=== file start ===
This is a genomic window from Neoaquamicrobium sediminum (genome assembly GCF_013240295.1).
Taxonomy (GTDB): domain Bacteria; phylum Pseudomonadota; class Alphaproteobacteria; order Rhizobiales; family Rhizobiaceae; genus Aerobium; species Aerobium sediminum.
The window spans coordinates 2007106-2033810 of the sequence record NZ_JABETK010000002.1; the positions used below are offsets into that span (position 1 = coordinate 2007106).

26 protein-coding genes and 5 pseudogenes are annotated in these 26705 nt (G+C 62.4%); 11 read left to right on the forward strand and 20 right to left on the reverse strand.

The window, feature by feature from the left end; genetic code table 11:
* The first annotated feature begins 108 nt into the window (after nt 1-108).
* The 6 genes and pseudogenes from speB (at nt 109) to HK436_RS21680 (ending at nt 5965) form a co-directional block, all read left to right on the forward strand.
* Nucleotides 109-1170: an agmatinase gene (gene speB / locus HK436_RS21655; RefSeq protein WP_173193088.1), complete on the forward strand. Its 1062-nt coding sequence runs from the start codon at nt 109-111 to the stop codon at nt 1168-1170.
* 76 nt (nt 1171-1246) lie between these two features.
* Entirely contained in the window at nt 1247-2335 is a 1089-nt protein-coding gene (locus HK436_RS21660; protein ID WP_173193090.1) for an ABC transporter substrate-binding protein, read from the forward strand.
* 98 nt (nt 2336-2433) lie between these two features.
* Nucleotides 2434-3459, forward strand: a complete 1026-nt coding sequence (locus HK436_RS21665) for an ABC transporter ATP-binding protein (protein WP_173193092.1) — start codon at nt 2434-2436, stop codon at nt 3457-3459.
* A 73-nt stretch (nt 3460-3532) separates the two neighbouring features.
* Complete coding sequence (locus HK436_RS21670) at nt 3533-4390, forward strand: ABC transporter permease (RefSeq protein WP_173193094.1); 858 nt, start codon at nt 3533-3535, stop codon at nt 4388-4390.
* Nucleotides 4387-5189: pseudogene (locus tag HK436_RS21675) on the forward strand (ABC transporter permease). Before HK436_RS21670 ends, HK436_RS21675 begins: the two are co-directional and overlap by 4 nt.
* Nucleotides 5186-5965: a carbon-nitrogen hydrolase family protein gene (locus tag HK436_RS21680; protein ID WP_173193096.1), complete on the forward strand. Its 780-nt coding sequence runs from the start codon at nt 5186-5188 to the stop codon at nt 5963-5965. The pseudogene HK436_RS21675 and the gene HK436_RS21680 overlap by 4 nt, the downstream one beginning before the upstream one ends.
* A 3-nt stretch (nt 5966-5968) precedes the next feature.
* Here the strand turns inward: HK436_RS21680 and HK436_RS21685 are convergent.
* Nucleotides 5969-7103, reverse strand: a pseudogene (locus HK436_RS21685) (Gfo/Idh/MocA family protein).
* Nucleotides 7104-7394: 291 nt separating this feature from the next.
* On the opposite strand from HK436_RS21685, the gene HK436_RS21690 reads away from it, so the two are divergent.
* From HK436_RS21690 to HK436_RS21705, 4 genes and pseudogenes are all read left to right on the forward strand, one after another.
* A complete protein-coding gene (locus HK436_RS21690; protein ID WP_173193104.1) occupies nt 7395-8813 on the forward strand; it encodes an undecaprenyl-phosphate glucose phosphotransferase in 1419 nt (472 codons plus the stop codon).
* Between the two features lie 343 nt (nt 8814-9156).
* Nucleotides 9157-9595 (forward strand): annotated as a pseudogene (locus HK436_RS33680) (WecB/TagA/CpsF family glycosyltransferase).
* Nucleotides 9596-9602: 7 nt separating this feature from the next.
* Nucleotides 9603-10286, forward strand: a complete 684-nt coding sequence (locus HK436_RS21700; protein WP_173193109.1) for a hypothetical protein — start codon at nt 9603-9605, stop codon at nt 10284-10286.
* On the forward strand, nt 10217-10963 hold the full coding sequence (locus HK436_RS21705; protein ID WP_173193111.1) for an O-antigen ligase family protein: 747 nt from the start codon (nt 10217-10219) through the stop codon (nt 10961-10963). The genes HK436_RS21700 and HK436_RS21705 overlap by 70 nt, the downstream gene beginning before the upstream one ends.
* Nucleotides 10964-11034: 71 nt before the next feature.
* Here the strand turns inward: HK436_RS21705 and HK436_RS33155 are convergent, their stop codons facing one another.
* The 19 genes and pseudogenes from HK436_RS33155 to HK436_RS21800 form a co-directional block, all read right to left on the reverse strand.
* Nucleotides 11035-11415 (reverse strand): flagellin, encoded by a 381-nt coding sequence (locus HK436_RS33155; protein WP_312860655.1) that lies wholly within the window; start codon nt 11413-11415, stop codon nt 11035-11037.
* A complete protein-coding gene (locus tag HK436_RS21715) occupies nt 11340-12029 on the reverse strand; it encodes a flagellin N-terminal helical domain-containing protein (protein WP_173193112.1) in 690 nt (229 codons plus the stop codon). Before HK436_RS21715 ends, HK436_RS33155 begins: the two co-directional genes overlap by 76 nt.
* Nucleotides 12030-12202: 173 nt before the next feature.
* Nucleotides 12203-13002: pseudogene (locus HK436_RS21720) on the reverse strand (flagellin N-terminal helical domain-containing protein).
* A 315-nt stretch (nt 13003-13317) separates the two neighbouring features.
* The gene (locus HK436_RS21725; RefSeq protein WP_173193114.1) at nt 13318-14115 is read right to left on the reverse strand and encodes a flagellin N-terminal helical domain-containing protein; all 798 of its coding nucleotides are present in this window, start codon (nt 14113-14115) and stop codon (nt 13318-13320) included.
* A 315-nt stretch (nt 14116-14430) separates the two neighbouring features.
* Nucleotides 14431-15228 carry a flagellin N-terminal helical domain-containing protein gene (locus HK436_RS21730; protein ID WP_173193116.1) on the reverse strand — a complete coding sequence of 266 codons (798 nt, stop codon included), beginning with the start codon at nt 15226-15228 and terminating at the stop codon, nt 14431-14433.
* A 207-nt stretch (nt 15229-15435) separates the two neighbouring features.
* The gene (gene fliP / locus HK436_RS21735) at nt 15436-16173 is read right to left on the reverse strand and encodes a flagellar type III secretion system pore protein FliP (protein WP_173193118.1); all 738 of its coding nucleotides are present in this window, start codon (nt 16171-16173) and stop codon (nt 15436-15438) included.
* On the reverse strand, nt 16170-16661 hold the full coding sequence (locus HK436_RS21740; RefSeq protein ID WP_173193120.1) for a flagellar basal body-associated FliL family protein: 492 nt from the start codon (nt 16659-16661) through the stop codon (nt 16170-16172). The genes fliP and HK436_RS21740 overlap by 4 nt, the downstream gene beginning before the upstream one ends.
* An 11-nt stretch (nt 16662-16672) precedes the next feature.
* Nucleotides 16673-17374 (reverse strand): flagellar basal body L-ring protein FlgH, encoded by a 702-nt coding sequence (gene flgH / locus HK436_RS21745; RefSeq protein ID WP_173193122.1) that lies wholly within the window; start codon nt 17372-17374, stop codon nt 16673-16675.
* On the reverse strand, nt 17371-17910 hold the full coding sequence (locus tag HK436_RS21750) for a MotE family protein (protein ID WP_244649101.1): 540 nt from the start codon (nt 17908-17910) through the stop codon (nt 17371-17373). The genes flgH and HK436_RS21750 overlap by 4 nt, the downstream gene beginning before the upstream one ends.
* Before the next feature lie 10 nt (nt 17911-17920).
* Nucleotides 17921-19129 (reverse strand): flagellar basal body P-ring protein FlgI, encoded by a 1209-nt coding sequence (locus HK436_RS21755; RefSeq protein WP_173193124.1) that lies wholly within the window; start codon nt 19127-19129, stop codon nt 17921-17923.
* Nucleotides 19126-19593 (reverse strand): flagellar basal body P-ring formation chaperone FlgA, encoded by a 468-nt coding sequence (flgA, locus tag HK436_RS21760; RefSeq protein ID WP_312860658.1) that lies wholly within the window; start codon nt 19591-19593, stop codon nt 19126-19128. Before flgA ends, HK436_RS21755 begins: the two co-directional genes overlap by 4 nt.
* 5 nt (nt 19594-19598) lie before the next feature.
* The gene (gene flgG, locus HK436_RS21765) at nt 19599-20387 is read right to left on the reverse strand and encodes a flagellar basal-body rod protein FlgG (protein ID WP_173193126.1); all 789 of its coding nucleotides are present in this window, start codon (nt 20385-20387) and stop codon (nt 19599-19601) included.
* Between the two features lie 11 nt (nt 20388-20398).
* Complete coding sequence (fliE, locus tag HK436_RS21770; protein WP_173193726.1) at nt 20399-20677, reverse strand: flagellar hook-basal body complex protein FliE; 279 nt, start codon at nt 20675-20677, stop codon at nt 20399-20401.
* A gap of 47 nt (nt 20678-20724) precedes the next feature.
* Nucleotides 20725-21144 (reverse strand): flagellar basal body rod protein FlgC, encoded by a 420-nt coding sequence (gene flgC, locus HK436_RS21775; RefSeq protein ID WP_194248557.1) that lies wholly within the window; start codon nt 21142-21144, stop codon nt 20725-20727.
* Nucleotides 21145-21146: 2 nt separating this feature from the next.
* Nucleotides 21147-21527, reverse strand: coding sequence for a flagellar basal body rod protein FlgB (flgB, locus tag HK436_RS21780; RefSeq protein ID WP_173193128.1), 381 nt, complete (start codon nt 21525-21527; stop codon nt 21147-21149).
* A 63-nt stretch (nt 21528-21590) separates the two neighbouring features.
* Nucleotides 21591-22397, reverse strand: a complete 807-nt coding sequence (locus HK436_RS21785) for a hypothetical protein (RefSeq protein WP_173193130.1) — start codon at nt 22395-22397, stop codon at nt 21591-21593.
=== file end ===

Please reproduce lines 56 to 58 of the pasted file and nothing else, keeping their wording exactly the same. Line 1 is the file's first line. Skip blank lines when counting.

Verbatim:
* Nucleotides 21147-21527, reverse strand: coding sequence for a flagellar basal body rod protein FlgB (flgB, locus tag HK436_RS21780; RefSeq protein ID WP_173193128.1), 381 nt, complete (start codon nt 21525-21527; stop codon nt 21147-21149).
* A 63-nt stretch (nt 21528-21590) separates the two neighbouring features.
* Nucleotides 21591-22397, reverse strand: a complete 807-nt coding sequence (locus HK436_RS21785) for a hypothetical protein (RefSeq protein WP_173193130.1) — start codon at nt 22395-22397, stop codon at nt 21591-21593.